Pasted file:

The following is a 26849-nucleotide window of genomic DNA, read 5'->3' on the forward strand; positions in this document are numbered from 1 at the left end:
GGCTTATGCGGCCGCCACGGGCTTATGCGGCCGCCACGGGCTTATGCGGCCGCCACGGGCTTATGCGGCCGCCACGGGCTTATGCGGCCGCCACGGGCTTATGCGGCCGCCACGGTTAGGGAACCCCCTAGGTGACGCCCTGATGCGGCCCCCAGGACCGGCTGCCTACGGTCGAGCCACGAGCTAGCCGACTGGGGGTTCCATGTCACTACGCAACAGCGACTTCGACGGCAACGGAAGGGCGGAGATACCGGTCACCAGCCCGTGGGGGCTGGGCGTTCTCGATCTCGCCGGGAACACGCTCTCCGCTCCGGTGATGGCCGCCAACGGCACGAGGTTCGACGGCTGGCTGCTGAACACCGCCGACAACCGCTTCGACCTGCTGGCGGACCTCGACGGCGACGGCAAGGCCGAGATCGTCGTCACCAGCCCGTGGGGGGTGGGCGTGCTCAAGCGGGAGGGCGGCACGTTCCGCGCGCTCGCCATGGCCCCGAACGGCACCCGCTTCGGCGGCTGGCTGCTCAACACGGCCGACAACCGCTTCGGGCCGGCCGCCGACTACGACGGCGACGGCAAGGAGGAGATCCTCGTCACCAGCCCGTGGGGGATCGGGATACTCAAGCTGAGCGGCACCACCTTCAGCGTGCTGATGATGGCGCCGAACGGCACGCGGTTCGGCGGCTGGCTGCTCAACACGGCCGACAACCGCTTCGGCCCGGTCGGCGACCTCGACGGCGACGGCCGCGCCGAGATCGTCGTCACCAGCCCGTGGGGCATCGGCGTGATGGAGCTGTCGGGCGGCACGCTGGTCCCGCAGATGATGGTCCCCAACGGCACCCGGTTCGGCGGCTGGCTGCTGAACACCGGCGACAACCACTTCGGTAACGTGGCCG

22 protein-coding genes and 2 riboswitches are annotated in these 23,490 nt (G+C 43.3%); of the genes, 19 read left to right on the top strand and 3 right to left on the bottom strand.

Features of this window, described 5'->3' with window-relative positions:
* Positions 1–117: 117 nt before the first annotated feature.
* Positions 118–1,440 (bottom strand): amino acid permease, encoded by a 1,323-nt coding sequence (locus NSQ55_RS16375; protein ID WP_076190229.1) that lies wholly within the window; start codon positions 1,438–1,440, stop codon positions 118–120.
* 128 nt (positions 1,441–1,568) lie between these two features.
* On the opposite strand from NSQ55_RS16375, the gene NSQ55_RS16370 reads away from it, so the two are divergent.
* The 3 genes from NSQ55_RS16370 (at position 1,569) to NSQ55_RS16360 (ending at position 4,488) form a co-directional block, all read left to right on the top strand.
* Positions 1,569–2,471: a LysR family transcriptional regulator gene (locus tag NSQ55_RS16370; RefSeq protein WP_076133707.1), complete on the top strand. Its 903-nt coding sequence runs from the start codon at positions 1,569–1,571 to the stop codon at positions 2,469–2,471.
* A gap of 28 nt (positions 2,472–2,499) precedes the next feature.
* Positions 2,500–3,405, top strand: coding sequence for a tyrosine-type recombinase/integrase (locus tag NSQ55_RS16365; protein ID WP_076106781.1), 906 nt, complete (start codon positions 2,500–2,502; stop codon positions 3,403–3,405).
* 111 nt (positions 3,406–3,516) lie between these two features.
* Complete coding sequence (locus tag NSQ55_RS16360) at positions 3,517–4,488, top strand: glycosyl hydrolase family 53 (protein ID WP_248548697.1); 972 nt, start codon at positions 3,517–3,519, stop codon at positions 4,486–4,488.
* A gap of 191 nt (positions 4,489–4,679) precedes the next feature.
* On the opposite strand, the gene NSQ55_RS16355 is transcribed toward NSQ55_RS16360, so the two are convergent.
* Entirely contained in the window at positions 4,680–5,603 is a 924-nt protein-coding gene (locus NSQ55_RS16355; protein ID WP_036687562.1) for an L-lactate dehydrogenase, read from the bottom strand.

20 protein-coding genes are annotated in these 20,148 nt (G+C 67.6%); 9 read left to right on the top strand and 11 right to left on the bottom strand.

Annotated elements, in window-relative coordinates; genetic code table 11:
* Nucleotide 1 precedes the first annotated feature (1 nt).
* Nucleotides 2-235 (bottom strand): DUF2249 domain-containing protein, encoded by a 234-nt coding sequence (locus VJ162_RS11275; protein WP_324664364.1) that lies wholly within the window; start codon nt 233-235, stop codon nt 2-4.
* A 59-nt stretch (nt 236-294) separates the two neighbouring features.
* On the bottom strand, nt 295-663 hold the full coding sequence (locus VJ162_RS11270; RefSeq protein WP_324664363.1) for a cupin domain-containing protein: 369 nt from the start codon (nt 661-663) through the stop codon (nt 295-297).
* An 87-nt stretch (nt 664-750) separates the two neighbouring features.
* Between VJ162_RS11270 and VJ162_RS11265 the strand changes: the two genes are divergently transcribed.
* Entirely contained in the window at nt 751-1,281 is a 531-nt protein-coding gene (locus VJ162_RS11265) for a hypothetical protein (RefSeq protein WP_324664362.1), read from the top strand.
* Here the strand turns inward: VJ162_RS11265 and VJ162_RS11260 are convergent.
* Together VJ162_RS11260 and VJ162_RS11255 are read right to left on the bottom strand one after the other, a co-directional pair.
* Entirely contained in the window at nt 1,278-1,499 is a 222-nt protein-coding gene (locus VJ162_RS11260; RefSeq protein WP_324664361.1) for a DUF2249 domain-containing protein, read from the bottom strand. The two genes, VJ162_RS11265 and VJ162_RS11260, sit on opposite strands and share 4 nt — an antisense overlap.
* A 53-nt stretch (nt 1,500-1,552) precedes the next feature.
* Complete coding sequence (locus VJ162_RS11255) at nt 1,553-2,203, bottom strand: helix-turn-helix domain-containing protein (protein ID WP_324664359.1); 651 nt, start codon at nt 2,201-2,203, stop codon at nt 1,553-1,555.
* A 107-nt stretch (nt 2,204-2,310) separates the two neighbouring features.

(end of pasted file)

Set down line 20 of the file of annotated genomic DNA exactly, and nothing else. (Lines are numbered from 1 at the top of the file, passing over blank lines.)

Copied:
* Nucleotide 1 precedes the first annotated feature (1 nt).